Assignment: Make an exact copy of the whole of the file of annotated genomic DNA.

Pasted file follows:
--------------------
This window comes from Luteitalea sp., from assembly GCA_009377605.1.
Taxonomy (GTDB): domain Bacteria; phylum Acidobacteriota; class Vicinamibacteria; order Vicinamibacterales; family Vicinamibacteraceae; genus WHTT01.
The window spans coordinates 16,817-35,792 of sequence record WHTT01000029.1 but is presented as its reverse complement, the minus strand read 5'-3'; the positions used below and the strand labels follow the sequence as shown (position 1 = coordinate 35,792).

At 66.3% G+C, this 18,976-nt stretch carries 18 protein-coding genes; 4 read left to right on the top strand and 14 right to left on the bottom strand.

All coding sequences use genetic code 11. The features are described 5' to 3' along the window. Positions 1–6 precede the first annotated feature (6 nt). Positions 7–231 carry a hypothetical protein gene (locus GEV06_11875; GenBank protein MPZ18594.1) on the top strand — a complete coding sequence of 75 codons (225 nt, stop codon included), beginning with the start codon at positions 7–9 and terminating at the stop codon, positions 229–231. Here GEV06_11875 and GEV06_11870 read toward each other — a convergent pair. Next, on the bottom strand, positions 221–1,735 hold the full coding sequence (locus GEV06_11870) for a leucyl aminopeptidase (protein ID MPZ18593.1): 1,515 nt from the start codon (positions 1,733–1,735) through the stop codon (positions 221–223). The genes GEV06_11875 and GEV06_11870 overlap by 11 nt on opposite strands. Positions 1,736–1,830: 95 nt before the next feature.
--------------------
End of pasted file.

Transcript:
This window comes from Luteitalea sp., from assembly GCA_009377605.1.
Taxonomy (GTDB): domain Bacteria; phylum Acidobacteriota; class Vicinamibacteria; order Vicinamibacterales; family Vicinamibacteraceae; genus WHTT01.
The window spans coordinates 16,817-35,792 of sequence record WHTT01000029.1 but is presented as its reverse complement, the minus strand read 5'-3'; the positions used below and the strand labels follow the sequence as shown (position 1 = coordinate 35,792).

At 66.3% G+C, this 18,976-nt stretch carries 18 protein-coding genes; 4 read left to right on the top strand and 14 right to left on the bottom strand.

All coding sequences use genetic code 11. The features are described 5' to 3' along the window. Positions 1–6 precede the first annotated feature (6 nt). Positions 7–231 carry a hypothetical protein gene (locus GEV06_11875; GenBank protein MPZ18594.1) on the top strand — a complete coding sequence of 75 codons (225 nt, stop codon included), beginning with the start codon at positions 7–9 and terminating at the stop codon, positions 229–231. Here GEV06_11875 and GEV06_11870 read toward each other — a convergent pair. Next, on the bottom strand, positions 221–1,735 hold the full coding sequence (locus GEV06_11870) for a leucyl aminopeptidase (protein ID MPZ18593.1): 1,515 nt from the start codon (positions 1,733–1,735) through the stop codon (positions 221–223). The genes GEV06_11875 and GEV06_11870 overlap by 11 nt on opposite strands. Positions 1,736–1,830: 95 nt before the next feature.